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Real-World Setting Comparison of Nonvitamin-K Antagonist Oral Anticoagulants Versus Vitamin-K Antagonists for Stroke Prevention in Atrial Fibrillation: A Systematic Review and Meta-Analysis

George Ntaios, Vasileios Papavasileiou, Konstantinos Makaritsis, Konstantinos Vemmos, Patrik Michel, Gregory Y H Lip
Stroke; a Journal of Cerebral Circulation 2017, 48 (9): 2494-2503
28716982

BACKGROUND AND PURPOSE: Evidence from the real-world setting complements evidence coming from randomized controlled trials. We aimed to summarize all available evidence from high-quality real-world observational studies about efficacy and safety of nonvitamin-K oral anticoagulants compared with vitamin-K antagonists in patients with atrial fibrillation.

METHODS: We searched PubMed and Web of Science until January 7, 2017 for observational nationwide or health insurance databases reporting matched or adjusted results comparing nonvitamin-K oral anticoagulants versus vitamin-K antagonists in patients with atrial fibrillation. Outcomes assessed included ischemic stroke, ischemic stroke or systemic embolism, any stroke or systemic embolism, myocardial infarction, intracranial hemorrhage, major hemorrhage, gastrointestinal hemorrhage, and death.

RESULTS: In 28 included studies of dabigatran, rivaroxaban, and apixaban compared with vitamin-K antagonists, all 3 nonvitamin-K oral anticoagulants were associated with a large reduction of intracranial hemorrhage (apixaban hazard ratio [HR], 0.45; 95% confidence interval [CI], 0.31-0.63; dabigatran HR, 0.42; 95% CI, 0.37-0.49; rivaroxaban HR, 0.64; 95% CI, 0.47-0.86); similar rates of ischemic stroke and ischemic stroke or systemic embolism (apixaban HR, 1.05; 95% CI, 0.75-1.19 and HR, 1.08; 95% CI, 0.95-1.22 / dabigatran HR, 0.96; 95% CI, 0.80-1.16 and HR, 1.17; 95% CI, 0.92-1.50 / rivaroxaban HR, 0.89; 95% CI, 0.76-1.04 and HR, 0.73; 95% CI, 0.52-1.04, respectively); apixaban and dabigatran with lower mortality (HR, 0.65; 95% CI, 0.56-0.75 and HR, 0.63; 95% CI, 0.53-0.75, respectively); apixaban with fewer gastrointestinal (HR, 0.63; 95% CI, 0.42-0.95) and major hemorrhages (HR, 0.55; 95% CI, 0.48-0.63); dabigatran and rivaroxaban with more gastrointestinal hemorrhages (HR, 1.20; 95% CI, 1.06-1.36 and HR, 1.24; 95% CI, 1.08-1.41, respectively); dabigatran and rivaroxaban with similar rate of myocardial infarction (HR, 0.96; 95% CI, 0.77-1.21 and HR, 1.02; 95% CI, 0.54-1.89, respectively).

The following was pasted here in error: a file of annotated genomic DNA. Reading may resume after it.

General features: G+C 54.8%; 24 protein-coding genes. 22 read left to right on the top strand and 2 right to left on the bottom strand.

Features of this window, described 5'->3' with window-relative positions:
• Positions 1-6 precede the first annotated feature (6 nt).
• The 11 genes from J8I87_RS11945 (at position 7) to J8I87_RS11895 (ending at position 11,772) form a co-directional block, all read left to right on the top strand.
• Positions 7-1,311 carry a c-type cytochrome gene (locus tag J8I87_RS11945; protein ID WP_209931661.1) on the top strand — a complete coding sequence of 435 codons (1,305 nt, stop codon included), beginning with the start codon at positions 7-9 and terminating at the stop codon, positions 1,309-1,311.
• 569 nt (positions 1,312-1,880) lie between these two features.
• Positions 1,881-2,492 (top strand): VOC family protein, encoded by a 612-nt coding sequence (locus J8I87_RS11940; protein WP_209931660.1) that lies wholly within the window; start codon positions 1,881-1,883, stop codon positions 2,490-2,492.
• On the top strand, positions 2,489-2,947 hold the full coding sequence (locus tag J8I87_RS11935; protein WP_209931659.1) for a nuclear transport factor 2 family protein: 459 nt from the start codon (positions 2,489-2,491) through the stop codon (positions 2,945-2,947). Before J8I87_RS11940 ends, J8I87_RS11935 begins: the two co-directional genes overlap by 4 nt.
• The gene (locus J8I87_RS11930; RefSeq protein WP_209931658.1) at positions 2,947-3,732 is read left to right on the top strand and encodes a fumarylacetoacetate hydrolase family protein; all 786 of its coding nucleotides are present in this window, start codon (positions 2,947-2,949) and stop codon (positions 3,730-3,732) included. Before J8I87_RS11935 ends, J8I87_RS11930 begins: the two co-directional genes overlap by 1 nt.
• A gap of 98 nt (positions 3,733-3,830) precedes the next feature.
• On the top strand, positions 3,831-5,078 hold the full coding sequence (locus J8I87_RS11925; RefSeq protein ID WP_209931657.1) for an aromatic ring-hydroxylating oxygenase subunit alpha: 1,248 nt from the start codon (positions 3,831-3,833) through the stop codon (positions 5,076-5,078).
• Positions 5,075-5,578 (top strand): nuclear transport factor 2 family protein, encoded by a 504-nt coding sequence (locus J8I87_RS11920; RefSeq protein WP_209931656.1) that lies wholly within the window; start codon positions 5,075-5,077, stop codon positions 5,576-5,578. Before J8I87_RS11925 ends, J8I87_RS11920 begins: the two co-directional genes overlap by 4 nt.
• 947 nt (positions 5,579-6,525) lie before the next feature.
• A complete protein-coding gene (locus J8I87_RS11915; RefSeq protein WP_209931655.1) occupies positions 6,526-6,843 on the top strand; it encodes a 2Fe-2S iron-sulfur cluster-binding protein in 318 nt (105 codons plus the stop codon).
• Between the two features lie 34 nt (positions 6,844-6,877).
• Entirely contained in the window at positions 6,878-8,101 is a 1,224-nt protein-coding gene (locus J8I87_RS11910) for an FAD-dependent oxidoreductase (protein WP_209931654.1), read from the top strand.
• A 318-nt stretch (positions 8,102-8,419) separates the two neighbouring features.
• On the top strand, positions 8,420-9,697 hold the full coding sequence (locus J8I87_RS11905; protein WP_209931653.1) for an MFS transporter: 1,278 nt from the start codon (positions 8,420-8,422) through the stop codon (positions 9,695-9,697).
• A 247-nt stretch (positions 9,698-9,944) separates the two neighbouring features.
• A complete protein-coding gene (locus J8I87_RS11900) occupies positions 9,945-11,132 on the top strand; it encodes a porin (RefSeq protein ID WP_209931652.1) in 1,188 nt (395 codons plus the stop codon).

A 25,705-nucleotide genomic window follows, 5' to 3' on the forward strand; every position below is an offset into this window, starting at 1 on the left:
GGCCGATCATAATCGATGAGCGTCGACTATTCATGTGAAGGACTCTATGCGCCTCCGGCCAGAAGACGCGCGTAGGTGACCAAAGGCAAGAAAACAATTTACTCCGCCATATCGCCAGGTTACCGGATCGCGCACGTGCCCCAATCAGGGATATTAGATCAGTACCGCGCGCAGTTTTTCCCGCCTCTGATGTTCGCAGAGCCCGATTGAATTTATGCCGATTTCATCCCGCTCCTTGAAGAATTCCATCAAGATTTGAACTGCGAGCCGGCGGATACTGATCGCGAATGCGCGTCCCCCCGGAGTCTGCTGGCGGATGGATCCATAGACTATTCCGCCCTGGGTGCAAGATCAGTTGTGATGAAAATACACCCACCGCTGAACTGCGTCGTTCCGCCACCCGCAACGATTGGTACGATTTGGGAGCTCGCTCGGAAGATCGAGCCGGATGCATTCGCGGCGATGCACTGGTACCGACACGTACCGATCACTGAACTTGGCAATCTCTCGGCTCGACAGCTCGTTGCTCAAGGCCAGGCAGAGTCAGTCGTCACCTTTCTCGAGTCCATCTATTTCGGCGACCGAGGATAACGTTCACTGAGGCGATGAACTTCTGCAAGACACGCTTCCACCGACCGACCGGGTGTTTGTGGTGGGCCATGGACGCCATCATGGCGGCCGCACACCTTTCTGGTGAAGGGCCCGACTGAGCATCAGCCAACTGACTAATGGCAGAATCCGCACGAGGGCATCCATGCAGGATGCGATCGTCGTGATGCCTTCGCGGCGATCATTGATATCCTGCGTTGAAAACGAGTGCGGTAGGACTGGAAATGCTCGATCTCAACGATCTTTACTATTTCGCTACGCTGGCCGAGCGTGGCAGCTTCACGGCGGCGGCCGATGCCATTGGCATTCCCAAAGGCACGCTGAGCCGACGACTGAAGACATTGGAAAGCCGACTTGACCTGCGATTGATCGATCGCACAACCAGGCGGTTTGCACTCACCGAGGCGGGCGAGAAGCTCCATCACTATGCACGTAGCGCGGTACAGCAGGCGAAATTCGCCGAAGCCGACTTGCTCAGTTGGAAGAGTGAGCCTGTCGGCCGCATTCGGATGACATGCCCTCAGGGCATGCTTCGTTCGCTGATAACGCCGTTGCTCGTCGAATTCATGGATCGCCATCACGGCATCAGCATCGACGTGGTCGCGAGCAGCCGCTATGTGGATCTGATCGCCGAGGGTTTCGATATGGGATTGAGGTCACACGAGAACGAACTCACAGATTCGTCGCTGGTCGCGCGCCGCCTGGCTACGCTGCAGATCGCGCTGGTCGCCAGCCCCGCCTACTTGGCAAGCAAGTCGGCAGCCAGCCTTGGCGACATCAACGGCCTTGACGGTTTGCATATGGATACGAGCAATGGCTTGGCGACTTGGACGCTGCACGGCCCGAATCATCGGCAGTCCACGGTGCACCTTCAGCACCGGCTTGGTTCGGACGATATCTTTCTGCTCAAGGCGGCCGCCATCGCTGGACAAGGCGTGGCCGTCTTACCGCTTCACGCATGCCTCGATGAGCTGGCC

CONCLUSIONS: This meta-analysis confirms the main findings of the randomized controlled trials of dabigatran, rivaroxaban, and apixaban in the real-world setting and, hence, strengthens their validity.

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